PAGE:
Too hot to work?

August 27, 1993

Housing Commissioner Daniel P. Henson III's unilateral decision to cancel "heat days" is sure to cause much grumbling among the 430 Housing Authority maintenance workers who no longer can quit -- with pay -- every time the temperature reaches 90 degrees by noon and humidity registers at least 55 percent.

Let them grumble.

If there is any scandal in Mr. Henson's decision, it is in the fact that this extraordinary featherbedding clause was allowed to exist for 30 years without any whistle blower making a big stink about it earlier.

Like Baltimore longshoremen's "rainy day" boondoggle -- which allowed them to quit every time a drop fell and played havoc with the orderly operation of the port itself -- the Housing Authority maintenance workers' "heat days" were manifestations of union chutzpah at the expense of general good.

To make matters worse, the Housing Authority failed to call the Weather Service, as required by the contract, to find out the temperature. Instead it get readings from the Chesapeake & Potomac Telephone Co. and ended up sending maintenance workers home on seven days this summer when the temperature had not even reached 90 degrees.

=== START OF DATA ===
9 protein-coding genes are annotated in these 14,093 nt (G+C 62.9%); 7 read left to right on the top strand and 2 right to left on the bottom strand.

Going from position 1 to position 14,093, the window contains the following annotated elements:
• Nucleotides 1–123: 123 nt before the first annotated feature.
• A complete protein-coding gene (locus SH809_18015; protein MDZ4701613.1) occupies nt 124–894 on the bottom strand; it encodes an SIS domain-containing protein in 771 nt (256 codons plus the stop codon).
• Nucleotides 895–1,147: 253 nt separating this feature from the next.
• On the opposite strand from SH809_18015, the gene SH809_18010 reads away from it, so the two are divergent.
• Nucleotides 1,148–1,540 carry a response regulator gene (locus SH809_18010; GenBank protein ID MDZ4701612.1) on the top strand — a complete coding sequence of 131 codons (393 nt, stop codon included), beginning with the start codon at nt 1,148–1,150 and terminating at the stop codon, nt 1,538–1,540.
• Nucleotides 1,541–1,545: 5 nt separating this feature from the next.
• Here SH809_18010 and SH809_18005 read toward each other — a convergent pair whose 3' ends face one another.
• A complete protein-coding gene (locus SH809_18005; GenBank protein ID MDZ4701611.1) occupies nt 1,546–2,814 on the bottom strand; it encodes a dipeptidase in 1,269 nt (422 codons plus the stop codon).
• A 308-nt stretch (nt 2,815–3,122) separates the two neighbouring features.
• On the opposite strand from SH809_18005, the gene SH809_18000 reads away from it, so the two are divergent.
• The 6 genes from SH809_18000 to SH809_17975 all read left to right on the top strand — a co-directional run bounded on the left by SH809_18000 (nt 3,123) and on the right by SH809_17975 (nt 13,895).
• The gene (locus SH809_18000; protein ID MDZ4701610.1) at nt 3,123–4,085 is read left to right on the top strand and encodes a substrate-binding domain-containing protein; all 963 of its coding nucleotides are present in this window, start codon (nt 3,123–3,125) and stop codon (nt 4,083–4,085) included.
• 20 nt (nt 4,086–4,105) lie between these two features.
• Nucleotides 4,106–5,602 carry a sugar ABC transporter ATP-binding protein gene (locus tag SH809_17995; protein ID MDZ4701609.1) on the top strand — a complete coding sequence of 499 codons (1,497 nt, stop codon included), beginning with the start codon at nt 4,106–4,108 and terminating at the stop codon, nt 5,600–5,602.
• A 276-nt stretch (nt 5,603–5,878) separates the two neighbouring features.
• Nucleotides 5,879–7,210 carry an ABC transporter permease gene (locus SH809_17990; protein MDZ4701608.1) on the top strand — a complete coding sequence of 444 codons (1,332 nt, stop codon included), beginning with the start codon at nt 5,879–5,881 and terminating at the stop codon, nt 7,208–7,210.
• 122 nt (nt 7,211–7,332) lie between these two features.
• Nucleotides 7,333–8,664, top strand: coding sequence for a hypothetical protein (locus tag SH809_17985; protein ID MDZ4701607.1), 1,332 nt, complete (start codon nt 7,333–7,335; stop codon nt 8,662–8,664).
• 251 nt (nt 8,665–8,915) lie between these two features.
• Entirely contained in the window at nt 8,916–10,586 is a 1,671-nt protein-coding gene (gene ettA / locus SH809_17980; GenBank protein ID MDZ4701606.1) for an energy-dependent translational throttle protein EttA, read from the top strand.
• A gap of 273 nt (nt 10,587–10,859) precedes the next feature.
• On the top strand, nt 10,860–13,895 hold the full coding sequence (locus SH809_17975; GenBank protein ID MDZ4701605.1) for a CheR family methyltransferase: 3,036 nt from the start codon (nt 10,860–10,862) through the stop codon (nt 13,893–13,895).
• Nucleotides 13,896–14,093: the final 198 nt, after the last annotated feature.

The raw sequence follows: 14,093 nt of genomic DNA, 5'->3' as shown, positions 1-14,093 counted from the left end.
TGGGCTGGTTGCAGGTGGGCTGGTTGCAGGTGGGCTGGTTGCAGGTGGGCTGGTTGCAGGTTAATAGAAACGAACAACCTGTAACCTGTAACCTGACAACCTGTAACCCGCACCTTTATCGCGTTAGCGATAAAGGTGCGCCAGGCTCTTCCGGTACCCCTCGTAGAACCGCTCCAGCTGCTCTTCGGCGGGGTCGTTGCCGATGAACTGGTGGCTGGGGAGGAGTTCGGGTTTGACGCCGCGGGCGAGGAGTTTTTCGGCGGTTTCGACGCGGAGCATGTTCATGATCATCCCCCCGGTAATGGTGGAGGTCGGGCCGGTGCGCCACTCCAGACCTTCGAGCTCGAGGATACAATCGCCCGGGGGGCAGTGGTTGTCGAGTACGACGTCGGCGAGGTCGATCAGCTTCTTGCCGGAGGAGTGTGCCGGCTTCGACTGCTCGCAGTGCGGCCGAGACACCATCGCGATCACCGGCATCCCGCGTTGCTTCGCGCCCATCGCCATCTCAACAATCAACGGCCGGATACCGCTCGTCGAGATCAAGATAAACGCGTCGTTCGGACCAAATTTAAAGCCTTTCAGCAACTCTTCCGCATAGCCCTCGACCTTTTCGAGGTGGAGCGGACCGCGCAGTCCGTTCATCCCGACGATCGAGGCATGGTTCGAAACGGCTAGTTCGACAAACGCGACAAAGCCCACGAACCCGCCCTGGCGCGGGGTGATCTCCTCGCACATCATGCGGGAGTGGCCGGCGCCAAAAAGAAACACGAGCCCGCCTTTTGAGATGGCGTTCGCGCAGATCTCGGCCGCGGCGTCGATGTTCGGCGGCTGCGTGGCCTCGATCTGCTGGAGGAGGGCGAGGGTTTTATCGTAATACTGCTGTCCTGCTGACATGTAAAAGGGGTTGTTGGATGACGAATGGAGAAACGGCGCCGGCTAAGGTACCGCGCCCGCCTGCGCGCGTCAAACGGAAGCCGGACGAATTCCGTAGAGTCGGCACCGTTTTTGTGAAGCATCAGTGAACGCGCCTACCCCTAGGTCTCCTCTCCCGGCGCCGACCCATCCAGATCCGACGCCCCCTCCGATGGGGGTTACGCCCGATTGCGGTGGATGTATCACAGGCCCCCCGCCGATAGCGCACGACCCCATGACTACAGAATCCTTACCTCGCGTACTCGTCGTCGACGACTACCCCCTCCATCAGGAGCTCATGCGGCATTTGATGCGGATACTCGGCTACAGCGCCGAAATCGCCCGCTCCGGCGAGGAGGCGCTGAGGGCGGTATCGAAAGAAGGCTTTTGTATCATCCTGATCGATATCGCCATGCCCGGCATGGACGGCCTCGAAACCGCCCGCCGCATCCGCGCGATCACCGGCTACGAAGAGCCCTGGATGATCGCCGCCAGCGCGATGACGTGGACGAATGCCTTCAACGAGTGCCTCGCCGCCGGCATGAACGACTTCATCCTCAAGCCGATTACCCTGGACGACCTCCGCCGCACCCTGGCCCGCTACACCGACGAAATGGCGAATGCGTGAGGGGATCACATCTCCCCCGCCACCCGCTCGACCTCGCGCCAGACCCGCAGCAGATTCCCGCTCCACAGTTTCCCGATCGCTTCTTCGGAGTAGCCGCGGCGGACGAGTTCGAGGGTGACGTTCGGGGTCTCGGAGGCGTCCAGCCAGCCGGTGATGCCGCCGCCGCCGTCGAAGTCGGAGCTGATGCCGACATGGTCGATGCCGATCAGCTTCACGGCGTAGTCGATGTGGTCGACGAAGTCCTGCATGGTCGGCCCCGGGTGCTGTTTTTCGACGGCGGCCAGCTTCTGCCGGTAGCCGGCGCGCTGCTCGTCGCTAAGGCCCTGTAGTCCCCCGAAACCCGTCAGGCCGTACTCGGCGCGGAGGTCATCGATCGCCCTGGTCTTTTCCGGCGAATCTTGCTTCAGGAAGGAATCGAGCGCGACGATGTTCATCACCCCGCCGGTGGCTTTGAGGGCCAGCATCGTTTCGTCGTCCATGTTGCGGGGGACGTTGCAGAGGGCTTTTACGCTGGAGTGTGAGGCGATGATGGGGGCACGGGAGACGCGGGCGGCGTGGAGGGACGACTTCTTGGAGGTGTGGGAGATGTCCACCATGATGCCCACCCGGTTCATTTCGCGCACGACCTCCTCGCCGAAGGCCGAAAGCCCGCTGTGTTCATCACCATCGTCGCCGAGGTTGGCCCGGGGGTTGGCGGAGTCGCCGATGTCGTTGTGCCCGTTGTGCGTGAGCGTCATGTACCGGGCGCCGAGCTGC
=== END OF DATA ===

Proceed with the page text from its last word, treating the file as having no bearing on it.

Mr. Henson has now put an end to all this by invoking a contract clause that permits changes in the "heat day" if it is in "vital interest" of the city.

"It seems that 30,000 work orders are a vital interest," he said, referring to the huge backlog of work the maintenance workers have piled on.

Local 647 of the American Federation of State, County and Municipal Employees, which represents the workers, says the backlog is due to the maintenance staff having shrunk from 1,000 to 547 because of budget cuts and attrition.

Some of the backlog may indeed be due to those causes. But we suspect much of the undone work has accumulated because for years no housing commissioner has taken the trouble to find out why things are not getting done.

If they had, they would have discovered the unique "heat day" clause which has no counterpart in any other city contract or private-sector maintenance agreements.

Well done, Mr. Henson.

What is needed next is a thorough review of other municipal contracts. Who knows what they may contain without anyone ever having bothered to find out.

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